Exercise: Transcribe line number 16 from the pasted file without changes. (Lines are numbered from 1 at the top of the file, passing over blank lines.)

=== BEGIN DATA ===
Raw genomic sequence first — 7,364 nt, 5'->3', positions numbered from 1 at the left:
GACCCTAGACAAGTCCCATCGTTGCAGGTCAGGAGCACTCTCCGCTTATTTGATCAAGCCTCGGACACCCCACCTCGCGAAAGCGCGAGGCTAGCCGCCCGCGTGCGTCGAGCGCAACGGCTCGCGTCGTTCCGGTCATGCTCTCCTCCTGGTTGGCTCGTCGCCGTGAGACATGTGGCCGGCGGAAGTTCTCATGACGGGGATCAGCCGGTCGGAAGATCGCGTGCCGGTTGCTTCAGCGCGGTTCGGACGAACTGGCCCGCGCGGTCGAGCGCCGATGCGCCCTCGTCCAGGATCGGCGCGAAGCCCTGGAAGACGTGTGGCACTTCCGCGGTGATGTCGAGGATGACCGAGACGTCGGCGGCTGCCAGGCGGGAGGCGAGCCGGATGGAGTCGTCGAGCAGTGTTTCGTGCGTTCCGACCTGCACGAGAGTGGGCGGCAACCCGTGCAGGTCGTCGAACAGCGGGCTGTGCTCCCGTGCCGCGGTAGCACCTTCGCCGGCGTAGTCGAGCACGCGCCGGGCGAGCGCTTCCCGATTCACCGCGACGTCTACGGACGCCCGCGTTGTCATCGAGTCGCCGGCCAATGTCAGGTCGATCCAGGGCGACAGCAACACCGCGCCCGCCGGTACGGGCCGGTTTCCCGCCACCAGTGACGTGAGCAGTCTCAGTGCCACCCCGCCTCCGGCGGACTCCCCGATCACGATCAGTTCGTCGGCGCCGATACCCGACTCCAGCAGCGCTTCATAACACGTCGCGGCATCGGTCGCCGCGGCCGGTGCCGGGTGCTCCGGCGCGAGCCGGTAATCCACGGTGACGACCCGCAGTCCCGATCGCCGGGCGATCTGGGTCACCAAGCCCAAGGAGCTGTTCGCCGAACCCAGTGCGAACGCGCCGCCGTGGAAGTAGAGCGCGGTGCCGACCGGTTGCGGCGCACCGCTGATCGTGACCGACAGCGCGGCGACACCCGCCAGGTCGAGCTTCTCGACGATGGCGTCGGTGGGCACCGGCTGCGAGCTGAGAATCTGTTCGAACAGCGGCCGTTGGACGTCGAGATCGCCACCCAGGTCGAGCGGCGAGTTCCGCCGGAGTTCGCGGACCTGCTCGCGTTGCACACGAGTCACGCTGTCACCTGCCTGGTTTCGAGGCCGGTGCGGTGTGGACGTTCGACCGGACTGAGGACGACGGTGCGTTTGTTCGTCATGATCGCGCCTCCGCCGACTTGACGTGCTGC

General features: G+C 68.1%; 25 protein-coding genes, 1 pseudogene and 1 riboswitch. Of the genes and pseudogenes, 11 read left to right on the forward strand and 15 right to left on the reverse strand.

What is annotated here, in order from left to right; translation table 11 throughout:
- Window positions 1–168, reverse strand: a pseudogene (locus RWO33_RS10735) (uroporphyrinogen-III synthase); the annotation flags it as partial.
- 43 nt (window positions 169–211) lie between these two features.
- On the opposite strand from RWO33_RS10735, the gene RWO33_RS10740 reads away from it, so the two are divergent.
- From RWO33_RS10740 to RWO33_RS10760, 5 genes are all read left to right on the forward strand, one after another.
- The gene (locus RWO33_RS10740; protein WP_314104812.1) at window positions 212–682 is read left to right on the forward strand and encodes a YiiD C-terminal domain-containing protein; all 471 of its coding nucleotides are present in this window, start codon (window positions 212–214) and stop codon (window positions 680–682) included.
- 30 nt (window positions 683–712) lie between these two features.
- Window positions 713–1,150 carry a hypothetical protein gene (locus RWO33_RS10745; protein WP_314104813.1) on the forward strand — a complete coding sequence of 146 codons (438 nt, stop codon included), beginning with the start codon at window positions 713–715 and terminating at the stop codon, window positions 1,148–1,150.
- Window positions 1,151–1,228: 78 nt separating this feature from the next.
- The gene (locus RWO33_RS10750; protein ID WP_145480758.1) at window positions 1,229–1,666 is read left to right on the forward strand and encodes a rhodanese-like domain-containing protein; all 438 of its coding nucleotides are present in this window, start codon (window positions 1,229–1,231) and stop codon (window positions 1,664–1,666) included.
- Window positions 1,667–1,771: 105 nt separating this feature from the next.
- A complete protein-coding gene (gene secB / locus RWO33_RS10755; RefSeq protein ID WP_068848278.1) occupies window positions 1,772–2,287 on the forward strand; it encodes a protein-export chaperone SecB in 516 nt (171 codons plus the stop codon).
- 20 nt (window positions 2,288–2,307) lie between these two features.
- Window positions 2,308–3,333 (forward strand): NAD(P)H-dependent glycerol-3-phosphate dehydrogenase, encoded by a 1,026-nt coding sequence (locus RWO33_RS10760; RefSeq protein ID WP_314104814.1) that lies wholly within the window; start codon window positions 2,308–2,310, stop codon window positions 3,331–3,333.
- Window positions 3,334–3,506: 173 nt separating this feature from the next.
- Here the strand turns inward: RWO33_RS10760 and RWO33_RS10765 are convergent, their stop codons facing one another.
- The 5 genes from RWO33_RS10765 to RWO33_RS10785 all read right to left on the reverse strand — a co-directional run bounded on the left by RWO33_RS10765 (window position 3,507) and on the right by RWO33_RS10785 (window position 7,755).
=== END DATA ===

- 20 nt (window positions 2,288–2,307) lie between these two features.